• Astros: Ryan Pressly was back from the IL Thursday and blew a save, but there's no reason to think his job is at any risk. You can safely drop everyone else here. 
  • Red Sox: The Red Sox have blown four leads in the ninth inning or later, with Matt Barnes, Hansel Robles, and Jake Diekman all responsible for at least one. There's an opportunity for someone to step up here and run away with it, and Robles has been the best of the bunch overall. If you have to chase someone here, it's Robles. 
  • Mariners: The Mariners have 12 wins and somehow only three saves, so we haven't had a lot of opportunities for them to provide clarity. In the long run, I still think Ken Giles ends up the closer if he gets healthy, but he isn't returning from that finger tendon injury imminently, so we're looking at the likes of Andres Munoz, Diego Castillo, Paul Sewald, and Drew Steckenrider in a confusing committee. I'd avoid it. 
  • Twins: The Twins haven't settled on any one option, but it looks like Jhoan Duran and Emilio Pagan have separated themselves enough that we can at least view this as a two-man committee. Duran is the sexier name, but unless Pagan implodes, I'm not sure Duran is likely to run away with the job all on his own. Pagan's seven walks in 6.2 innings of work are one potential warning sign. 
  • Royals: This looks like a true committee between Scott Barlow and Josh Staumont, though that will only be true as long as both are more or less getting the job done. 

Injury report updates

  • Nick Castellanos exited Thursday's game after getting hit by a pitch near his wrist/forearm area. X-rays were negative, so hopefully he avoided a serious injury. 
  • Teoscar Hernandez was not activated Thursday, instead playing another rehab game as he returns from his oblique injury. He should be back for the Blue Jays this weekend, and he'll be back in your lineup next week.  
  • Andrew Vaughn was placed on the IL Thursday with a bruised hand. He'll likely miss another week, at least, and the hope is he'll return to the everyday lineup before long. .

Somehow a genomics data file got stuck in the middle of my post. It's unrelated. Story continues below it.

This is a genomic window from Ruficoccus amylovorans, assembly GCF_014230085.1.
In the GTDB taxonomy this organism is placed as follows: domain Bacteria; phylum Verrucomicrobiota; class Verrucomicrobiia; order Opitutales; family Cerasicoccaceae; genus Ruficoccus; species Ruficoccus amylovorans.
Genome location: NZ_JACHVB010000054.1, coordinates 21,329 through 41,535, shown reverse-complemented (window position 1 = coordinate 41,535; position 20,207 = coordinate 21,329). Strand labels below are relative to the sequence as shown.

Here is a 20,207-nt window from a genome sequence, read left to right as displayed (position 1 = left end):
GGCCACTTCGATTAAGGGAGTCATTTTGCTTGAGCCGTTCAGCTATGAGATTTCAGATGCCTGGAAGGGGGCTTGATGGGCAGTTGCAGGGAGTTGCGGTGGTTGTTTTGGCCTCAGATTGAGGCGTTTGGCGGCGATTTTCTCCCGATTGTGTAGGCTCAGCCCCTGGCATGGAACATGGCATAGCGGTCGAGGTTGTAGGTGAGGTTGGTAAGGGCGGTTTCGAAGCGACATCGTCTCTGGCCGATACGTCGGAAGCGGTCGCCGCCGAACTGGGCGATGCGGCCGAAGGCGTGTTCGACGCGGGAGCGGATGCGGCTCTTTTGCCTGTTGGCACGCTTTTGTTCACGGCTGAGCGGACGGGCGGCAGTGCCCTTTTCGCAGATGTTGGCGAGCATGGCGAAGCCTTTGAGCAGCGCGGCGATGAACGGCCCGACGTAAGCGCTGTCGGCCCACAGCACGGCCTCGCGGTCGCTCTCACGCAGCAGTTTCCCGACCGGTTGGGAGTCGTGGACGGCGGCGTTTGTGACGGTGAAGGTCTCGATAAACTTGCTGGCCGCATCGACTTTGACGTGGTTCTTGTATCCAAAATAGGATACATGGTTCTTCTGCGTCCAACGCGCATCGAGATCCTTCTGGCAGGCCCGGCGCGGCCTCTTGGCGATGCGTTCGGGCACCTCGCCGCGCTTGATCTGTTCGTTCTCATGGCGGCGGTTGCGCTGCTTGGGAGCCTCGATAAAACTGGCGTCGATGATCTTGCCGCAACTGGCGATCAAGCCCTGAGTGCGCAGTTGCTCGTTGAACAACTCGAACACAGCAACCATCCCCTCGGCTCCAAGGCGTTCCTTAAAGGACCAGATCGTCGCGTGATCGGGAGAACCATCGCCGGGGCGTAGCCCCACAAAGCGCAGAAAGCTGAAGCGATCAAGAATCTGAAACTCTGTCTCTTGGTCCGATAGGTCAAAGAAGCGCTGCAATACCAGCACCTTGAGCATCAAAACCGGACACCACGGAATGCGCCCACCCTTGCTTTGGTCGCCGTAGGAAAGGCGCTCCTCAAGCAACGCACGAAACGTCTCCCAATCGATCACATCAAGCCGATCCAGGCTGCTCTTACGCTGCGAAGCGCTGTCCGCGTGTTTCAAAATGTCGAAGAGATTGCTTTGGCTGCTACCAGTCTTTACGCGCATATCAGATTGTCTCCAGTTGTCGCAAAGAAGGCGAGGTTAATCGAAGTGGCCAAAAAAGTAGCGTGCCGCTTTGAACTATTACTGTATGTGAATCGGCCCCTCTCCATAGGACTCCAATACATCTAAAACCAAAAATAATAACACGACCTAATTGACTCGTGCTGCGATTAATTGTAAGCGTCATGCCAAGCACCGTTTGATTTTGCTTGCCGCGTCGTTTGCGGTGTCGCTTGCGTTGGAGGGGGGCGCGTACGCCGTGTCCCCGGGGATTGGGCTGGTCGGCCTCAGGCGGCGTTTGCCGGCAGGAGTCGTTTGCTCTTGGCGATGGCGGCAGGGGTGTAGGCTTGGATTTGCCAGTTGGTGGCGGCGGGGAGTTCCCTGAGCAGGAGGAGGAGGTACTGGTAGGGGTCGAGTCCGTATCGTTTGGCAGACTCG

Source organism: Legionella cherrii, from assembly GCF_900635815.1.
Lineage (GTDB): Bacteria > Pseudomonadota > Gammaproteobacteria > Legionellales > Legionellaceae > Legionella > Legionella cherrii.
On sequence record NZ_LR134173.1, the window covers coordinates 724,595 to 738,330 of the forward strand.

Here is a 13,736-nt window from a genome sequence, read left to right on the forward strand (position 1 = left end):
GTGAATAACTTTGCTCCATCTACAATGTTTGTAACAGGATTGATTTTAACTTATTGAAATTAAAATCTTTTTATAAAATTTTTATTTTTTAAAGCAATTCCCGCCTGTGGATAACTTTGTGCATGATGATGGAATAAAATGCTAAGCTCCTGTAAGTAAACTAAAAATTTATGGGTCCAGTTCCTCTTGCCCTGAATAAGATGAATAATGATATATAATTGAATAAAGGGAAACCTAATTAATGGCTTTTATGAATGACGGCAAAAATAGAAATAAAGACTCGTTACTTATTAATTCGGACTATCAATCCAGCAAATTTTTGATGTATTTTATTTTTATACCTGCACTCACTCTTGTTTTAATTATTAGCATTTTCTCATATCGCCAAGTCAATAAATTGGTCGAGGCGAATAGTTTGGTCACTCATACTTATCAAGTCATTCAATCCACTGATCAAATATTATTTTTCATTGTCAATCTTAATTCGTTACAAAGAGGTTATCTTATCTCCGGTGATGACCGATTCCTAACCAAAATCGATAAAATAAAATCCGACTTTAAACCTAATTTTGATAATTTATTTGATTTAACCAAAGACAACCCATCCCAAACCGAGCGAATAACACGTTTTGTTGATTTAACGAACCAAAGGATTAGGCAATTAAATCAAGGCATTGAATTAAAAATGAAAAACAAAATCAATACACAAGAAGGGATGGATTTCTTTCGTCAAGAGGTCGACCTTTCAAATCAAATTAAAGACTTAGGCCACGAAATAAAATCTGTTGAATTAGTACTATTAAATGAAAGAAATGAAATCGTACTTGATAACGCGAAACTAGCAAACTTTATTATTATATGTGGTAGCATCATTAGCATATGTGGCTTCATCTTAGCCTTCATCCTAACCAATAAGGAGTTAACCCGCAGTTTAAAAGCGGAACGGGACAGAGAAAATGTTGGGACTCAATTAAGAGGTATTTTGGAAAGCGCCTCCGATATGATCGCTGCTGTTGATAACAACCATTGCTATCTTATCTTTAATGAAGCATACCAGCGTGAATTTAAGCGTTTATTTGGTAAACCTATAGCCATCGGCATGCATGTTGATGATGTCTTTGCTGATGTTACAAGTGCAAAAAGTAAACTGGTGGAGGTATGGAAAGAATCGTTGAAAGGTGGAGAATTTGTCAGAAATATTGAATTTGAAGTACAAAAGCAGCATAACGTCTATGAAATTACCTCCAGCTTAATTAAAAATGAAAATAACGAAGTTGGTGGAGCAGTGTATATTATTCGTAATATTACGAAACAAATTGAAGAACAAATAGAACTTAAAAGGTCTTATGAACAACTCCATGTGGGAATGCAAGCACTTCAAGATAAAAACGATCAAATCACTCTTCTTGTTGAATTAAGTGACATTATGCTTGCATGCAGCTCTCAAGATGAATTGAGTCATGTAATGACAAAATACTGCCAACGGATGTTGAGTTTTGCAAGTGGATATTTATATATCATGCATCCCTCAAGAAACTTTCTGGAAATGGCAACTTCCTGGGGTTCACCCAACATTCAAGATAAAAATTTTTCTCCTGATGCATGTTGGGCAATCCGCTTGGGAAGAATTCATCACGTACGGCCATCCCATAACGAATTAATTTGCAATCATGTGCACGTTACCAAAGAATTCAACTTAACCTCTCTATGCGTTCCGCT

• Blake Snell made his second rehab start Wednesday at Single-A. He gave up four runs over four innings, striking out eight and getting the pitch count up to 66. He should be back next week, though what the Padres rotation looks like remains to be seen. 
  • Luke Voit is expected to need a one-week rehab stint at Triple-A, though that is likely more about getting his swing right after a slow start than not being healed. 
  • Nick Lodolo is penciled in to return from the IL and start Saturday against the Pirates. He'll get the Pirates again next week and looks like a viable starter against those matchups, at least.
  • Kyle Lewis will be on his rehab assignment for most of the 20 days allowed, as he's trying to get up to speed after missing the spring. 
  • Cole Irvin was placed on the IL with left shoulder soreness, retroactive to May 2.
  • Nelson Cruz has missed two straight games with back stiffness. He was available to pinch hit Thursday but he did not make an appearance, so he's a bit of a risk for this weekend. 
  • LaMonte Wade is expected to be activated from the IL Friday. He hit .253 with 18 HR and 6 SB last season, but playing time could be hard to come by. He's worth keeping an eye on. 
  • Nate Pearson is scheduled to throw a bullpen on Friday. He threw 26 pitches on Tuesday. 
  • Dylan Bundy, Luis Arraez and manager Rocco Baldelli all tested positive for COVID Thursday. 
  • Stephen Strasburg will face live hitters Friday and could begin a rehab assignment shortly. I'm skeptical you'll get much from him, but if you have an IL spot to play with and he's available, consider it just in case.